Experiencing the violence of war can make people want revenge. Saji Prelis was a teenager when Sri Lanka’s 26-year brutal civil war broke out. Over 100,000 people died. Eight times as many were displaced. “I saw the ugly side of human nature. People hacked to death. Burnt alive,” Saji recounts.
Instead of letting violence harden him, Saji has devoted his life to preventing violence and building just societies. In 2012, Saji co-founded the Global Coalition on Youth, Peace & Security, which champions youth inclusion in peacebuilding policy and practice, the culmination of his life’s experiences coming full circle. In 2017, Saji received the distinguished Luxembourg Peace Prize for Outstanding Achievements in Peace Support. We sat down with this peace pioneer to learn how we can be better peacebuilders in these chaotic times.
Know that Peace is a Choice
After witnessing his best friend’s murder during the civil war, Saji struggled. “Do I kill out of revenge and anger, kill in retaliation, or do I walk away from it? My head was saying, ‘Kill!’, but I saw the face of the person I was about to kill. I could see their fear. I walked away in shame, [thinking] I should have avenged the death of my friend,” Saji said.
But the civil war also gave Saji an opportunity to see the beautiful side of human nature. “People risked their own lives to save the lives of their enemies … to save others who belonged to different ethnic groups or practiced a different religion. They saw their enemies as someone they could love and care for. [During the war], the army went door to door. If they [civilians] were found to be harboring an enemy, they could be arrested, but they did it anyway.”
These experiences showed Saji that the “decision points to do good or evil are very close to one another.” Doing good or evil is “the choice between being human and being a humanoid,” an entity he defines as lesser than human. “Walking away from violence is the most magical thing I could have done. It made me want to be a peacebuilder.”
Surrender the Ego
As a member of the majority ethnic group in pre-civil war Sri Lanka, Saji had privilege. But in the US, he experienced racism and marginalization for the first time. He realized that the desire to be seen, to have one’s personhood recognized, is driven by ego. “When we let our ego control and guide us as opposed to surrendering to our consciousness, we think our suffering is the only suffering that matters. We don’t recognize the suffering of others.”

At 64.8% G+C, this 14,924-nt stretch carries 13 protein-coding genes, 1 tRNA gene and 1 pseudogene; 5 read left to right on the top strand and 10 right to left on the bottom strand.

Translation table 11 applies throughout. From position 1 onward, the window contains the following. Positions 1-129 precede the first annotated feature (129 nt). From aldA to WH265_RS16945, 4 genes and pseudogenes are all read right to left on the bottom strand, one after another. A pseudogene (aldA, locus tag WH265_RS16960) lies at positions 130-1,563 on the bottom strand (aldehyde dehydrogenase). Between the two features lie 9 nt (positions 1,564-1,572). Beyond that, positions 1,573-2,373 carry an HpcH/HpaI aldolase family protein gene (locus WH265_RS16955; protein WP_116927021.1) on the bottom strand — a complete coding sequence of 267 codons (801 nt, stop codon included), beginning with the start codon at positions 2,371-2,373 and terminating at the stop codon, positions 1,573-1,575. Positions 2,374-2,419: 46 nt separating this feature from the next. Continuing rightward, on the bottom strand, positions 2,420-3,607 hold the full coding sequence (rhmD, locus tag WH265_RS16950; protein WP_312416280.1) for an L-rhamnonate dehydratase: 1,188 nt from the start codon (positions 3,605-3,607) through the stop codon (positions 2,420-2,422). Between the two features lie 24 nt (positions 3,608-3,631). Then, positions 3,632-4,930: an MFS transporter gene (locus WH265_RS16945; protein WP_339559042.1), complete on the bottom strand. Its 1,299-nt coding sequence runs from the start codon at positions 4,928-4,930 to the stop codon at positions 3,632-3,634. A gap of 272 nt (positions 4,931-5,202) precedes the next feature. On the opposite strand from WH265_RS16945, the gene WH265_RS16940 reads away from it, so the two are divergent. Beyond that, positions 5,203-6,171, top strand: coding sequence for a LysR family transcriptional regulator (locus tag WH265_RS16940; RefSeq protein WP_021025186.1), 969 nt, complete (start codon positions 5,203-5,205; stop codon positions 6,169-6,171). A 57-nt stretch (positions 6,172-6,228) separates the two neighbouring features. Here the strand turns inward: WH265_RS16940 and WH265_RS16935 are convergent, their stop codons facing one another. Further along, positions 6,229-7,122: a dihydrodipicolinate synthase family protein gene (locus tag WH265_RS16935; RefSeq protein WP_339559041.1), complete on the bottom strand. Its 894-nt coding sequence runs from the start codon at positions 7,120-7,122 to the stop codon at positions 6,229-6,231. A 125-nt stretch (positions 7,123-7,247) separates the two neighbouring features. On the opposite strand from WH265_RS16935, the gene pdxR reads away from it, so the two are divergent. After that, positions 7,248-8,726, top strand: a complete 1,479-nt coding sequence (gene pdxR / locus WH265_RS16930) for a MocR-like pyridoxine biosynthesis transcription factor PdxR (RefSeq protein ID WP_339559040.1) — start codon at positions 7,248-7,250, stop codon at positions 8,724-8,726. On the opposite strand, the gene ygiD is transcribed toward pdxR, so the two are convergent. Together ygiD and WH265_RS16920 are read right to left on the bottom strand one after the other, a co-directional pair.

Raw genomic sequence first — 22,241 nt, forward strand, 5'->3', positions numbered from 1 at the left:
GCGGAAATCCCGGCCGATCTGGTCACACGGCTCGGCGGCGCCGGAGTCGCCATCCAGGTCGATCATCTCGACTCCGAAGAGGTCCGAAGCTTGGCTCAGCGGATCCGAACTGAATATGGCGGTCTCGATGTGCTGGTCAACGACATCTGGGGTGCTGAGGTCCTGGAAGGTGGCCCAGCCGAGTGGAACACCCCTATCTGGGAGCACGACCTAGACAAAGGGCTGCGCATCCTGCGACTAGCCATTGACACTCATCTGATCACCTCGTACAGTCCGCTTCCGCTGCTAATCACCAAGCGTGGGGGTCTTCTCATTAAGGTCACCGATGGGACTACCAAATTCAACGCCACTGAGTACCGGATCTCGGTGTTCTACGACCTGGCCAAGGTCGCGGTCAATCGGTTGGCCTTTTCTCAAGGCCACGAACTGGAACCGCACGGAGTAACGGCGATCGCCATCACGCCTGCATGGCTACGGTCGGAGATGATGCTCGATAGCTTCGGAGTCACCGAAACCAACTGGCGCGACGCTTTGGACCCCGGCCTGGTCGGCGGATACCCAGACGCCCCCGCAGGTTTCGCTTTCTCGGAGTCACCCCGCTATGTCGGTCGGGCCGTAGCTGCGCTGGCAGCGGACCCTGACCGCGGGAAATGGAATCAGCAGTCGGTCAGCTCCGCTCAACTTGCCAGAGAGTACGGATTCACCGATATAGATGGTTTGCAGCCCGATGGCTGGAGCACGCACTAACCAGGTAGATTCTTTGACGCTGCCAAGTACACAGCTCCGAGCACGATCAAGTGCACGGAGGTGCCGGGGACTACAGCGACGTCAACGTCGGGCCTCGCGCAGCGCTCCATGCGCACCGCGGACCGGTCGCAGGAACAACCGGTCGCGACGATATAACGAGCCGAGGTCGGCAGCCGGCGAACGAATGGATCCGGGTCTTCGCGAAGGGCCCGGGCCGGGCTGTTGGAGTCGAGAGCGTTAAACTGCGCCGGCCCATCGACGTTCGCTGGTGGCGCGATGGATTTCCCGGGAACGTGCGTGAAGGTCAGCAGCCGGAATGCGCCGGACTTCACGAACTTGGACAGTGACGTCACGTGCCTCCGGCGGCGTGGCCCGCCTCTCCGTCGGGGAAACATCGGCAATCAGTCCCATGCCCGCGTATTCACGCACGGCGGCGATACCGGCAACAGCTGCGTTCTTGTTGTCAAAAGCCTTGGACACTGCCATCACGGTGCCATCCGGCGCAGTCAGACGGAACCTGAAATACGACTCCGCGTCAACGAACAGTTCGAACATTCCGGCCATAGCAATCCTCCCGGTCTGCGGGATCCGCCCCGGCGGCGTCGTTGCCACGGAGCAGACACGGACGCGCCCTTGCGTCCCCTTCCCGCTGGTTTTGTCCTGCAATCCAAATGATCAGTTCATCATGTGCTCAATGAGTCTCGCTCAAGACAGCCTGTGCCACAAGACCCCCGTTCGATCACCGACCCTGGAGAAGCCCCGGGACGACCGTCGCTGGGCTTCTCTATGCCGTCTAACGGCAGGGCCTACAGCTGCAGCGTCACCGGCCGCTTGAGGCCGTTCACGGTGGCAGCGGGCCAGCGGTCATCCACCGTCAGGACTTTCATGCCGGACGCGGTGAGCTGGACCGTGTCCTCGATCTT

“Ego is like a virus,” Saji explained. “It eats us, and we don’t know it eats us. If we trust our egos, we fail as humans. This is what we see in the world around us. We make ourselves important because of our egos. The ego causes suffering for ourselves and others.”
Value the “Unimportant”
Saji may regularly address government leaders, but Saji’s superpower is how he values the “unimportant.” He creates opportunities for marginalized youths to get to know each other, speak to global leaders, and influence the global agenda. “I wanted to shift the conversation from seeing youths as problems to seeing them as partners and co-leaders,” Saji explained.
Saji and youth with whom he has worked mobilized the world’s governments to recognize that youth are central to ending violent conflict. As a result, the United Nations Security Council unanimously adopted resolution UNSCR 2250, which gives young people a greater voice in decision making in the peace processes. Saji’s work has empowered greater youth participation in solving the conflicts which most affect them.
Dream Audaciously about the Power of the Youth
“I need to leave this world in a slightly better way. This is why I focused on youth. I wanted to shape a global agenda on youth. I didn’t want policymakers to see them with fear or as a burden, but to see them as the solution to today’s problems.” Armed with his convictions at a two-day workshop for UN agencies and nongovernmental organizations (NGOs) in New York City, the Global Coalition on Youth, Peace, and Security was founded in January 2012.
“We wanted young people to feel visible so intergenerational conflict could be addressed collectively. We wanted to bring people together to be part of something bigger than themselves,” Saji said.
The Global Coalition on Youth, Peace, and Security created a human agenda to impact millions of lives across the world. Instead of centering peacebuilding or democracy building, the Coalition makes young people feel seen, heard, and acknowledged. Now, money is invested in youth issues on a global scale, benefiting over 600+ million young people.
“I had the audacity to think I could change the world.” Saji said. He is, by bringing his vision to scale with the support of many people and institutions. Today, the Global Coalition on Youth, Peace, and Security encompasses 139 players, including institutions such as the African Union, the European Union, and UN agencies alongside youth-led groups, empowering youth-co-led peacebuilding efforts. “When people feel seen and heard, they become more collaborative. Part of this global movement is to tell a new story and create a new legacy about impact.”